Protesters in Thailand revived a mission to unseat Prime Minister Abhisit Vejjajiva, saying a one-day rally Thursday was a warm-up for bigger events in the coming weeks aimed at toppling the government.
Thousands of protesters supporting fugitive ex-leader Thaksin Shinawatra rallied at Bangkok's Democracy Monument to demand Abhisit's resignation and call for fresh elections. At its peak, the crowd swelled to more than 20,000, police said.
Thaksin spoke to the crowd via video link from exile. Dressed in a suit and tie, he did not say where he was speaking from.
"Return democracy, justice and prosperity to the people," Thaksin said to raucous applause, adding that until new elections are called "we will continue our peaceful protest."
He then led a candle-lighting ceremony in honor of King Bhumibol Adulyadej, who celebrated his 82nd birthday Saturday.
"Long live the king!" the crowd chanted.
Thaksin was ousted from power in a 2006 military coup amid allegations of corruption and disrespect to the king, which is a crime in Thailand. He fled Thailand last year after a court convicted him of violating a conflict of interest law and sentenced him to two years imprisonment.
Since the coup, Thaksin's supporters and opponents have repeatedly taken to the streets to spar over who has the right to rule the country, sometimes sparking violence.
The protesters, known as the "red shirts" for their signature garb, had put their anti-government activities on hold last month out of respect for the ailing Bhumibol and the week of festivities that typically surround his birthday.
Abhisit was appointed prime minister by Parliament last December after a Thaksin-allied government was dissolved by a court. Thaksin's supporters say Abhisit came to power illegitimately and should make way for an elected government.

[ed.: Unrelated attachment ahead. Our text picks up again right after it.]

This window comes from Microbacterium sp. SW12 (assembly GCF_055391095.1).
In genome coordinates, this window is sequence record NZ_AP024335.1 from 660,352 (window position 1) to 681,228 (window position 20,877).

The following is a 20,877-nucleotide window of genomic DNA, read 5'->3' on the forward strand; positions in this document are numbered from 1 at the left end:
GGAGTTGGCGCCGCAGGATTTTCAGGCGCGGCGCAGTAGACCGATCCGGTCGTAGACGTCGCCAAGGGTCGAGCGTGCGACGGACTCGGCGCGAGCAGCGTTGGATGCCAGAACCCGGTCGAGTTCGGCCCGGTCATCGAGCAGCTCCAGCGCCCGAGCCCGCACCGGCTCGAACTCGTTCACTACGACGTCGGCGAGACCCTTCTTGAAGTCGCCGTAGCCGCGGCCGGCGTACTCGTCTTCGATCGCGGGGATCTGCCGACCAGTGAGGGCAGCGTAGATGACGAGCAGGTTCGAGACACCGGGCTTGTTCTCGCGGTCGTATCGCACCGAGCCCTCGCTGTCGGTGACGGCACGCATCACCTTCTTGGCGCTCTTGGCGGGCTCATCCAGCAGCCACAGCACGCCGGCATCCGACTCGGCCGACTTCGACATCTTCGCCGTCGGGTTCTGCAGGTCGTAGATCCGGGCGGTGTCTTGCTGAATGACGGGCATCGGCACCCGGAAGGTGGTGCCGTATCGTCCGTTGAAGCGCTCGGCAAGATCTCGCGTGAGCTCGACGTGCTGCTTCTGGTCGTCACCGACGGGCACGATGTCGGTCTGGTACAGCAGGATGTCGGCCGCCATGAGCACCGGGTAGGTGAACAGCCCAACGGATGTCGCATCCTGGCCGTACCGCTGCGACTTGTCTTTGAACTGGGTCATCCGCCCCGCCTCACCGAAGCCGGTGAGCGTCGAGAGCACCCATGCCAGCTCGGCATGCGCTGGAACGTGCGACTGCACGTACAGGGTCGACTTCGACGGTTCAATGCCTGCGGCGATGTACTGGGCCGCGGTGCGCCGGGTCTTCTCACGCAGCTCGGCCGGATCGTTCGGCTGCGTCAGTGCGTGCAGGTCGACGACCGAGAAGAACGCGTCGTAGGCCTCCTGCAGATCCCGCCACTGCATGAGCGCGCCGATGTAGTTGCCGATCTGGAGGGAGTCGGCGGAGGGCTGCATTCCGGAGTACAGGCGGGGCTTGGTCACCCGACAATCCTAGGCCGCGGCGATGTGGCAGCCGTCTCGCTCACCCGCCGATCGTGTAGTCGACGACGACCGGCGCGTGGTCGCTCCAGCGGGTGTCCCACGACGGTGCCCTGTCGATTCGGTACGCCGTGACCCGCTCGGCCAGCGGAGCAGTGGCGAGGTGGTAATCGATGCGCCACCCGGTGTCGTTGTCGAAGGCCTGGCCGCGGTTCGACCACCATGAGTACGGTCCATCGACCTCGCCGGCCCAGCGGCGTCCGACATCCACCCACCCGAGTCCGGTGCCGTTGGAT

"We want the government out. We want Parliament dissolved. And we want to see a new election," said a protest leader, Nattawut Sai-kua. "We are planning our big rally very soon."
The gathering was also called to mark a national holiday commemorating Thailand's first constitution in 1932. Protesters are calling for a return to a 1997 constitution, which was scrapped when Thaksin was overthrown.
Thaksin retains huge popularity among the rural poor, who want to see him pardoned and returned to power. But he is reviled by the educated urban elite, who support Abhisit and have led months of counterprotests.
"I want Thaksin back," said Somporn Saktongniam, a 60-year-old food vendor at the protest. "I never tire of protesting against this government."
Bhumibol, who has been on the throne for 63 years, is a constitutional monarch with no formal political role, but he is widely revered and regarded as the country's sole unifying figure.
His Dec. 5 birthday took on special significance this year due to his declining health. He has been hospitalized since Sept. 19 with an unspecified illness and emerged briefly on his birthday, looking alert but tired and weak. In televised remarks, the king called for peace and stability in Thailand.